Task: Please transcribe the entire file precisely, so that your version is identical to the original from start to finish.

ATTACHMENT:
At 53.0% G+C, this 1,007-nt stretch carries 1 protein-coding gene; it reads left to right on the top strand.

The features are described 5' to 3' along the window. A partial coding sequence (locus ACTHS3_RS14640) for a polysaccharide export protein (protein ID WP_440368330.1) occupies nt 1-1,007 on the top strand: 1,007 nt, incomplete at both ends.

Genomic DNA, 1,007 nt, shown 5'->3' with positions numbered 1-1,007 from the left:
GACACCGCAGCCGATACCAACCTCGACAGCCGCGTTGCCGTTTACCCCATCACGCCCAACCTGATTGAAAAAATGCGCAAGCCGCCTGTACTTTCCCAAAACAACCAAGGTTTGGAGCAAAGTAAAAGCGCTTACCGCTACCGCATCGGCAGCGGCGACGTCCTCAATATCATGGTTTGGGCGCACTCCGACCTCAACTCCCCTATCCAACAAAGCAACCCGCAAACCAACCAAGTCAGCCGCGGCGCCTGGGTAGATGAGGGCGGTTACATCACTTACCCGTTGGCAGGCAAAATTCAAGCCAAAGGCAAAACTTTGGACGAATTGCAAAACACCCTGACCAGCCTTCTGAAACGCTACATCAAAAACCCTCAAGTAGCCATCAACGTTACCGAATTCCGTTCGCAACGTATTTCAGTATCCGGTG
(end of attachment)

At 53.0% G+C, this 1,007-nt stretch carries 1 protein-coding gene; it reads left to right on the top strand.

The features are described 5' to 3' along the window. A partial coding sequence (locus ACTHS3_RS14640) for a polysaccharide export protein (protein ID WP_440368330.1) occupies nt 1-1,007 on the top strand: 1,007 nt, incomplete at both ends.

Genomic DNA, 1,007 nt, shown 5'->3' with positions numbered 1-1,007 from the left:
GACACCGCAGCCGATACCAACCTCGACAGCCGCGTTGCCGTTTACCCCATCACGCCCAACCTGATTGAAAAAATGCGCAAGCCGCCTGTACTTTCCCAAAACAACCAAGGTTTGGAGCAAAGTAAAAGCGCTTACCGCTACCGCATCGGCAGCGGCGACGTCCTCAATATCATGGTTTGGGCGCACTCCGACCTCAACTCCCCTATCCAACAAAGCAACCCGCAAACCAACCAAGTCAGCCGCGGCGCCTGGGTAGATGAGGGCGGTTACATCACTTACCCGTTGGCAGGCAAAATTCAAGCCAAAGGCAAAACTTTGGACGAATTGCAAAACACCCTGACCAGCCTTCTGAAACGCTACATCAAAAACCCTCAAGTAGCCATCAACGTTACCGAATTCCGTTCGCAACGTATTTCAGTATCCGGTG